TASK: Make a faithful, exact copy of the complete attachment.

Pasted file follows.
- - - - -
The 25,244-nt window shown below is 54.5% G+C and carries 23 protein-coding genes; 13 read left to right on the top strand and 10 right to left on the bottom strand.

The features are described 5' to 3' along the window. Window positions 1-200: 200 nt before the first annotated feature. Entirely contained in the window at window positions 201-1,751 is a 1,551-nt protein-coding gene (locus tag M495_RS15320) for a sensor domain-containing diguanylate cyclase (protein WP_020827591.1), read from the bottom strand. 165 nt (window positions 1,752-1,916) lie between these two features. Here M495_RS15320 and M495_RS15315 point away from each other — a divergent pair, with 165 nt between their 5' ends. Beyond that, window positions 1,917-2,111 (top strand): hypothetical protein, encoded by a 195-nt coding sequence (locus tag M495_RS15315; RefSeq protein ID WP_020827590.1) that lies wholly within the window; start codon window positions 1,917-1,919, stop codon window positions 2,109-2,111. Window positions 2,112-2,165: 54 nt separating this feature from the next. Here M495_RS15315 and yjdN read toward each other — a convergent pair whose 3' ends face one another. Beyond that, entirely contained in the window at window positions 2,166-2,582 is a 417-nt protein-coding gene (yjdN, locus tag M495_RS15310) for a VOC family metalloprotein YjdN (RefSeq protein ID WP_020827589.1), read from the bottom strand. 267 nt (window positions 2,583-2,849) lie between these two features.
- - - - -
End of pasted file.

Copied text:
The 25,244-nt window shown below is 54.5% G+C and carries 23 protein-coding genes; 13 read left to right on the top strand and 10 right to left on the bottom strand.

The features are described 5' to 3' along the window. Window positions 1-200: 200 nt before the first annotated feature. Entirely contained in the window at window positions 201-1,751 is a 1,551-nt protein-coding gene (locus tag M495_RS15320) for a sensor domain-containing diguanylate cyclase (protein WP_020827591.1), read from the bottom strand. 165 nt (window positions 1,752-1,916) lie between these two features. Here M495_RS15320 and M495_RS15315 point away from each other — a divergent pair, with 165 nt between their 5' ends. Beyond that, window positions 1,917-2,111 (top strand): hypothetical protein, encoded by a 195-nt coding sequence (locus tag M495_RS15315; RefSeq protein ID WP_020827590.1) that lies wholly within the window; start codon window positions 1,917-1,919, stop codon window positions 2,109-2,111. Window positions 2,112-2,165: 54 nt separating this feature from the next. Here M495_RS15315 and yjdN read toward each other — a convergent pair whose 3' ends face one another. Beyond that, entirely contained in the window at window positions 2,166-2,582 is a 417-nt protein-coding gene (yjdN, locus tag M495_RS15310) for a VOC family metalloprotein YjdN (RefSeq protein ID WP_020827589.1), read from the bottom strand. 267 nt (window positions 2,583-2,849) lie between these two features.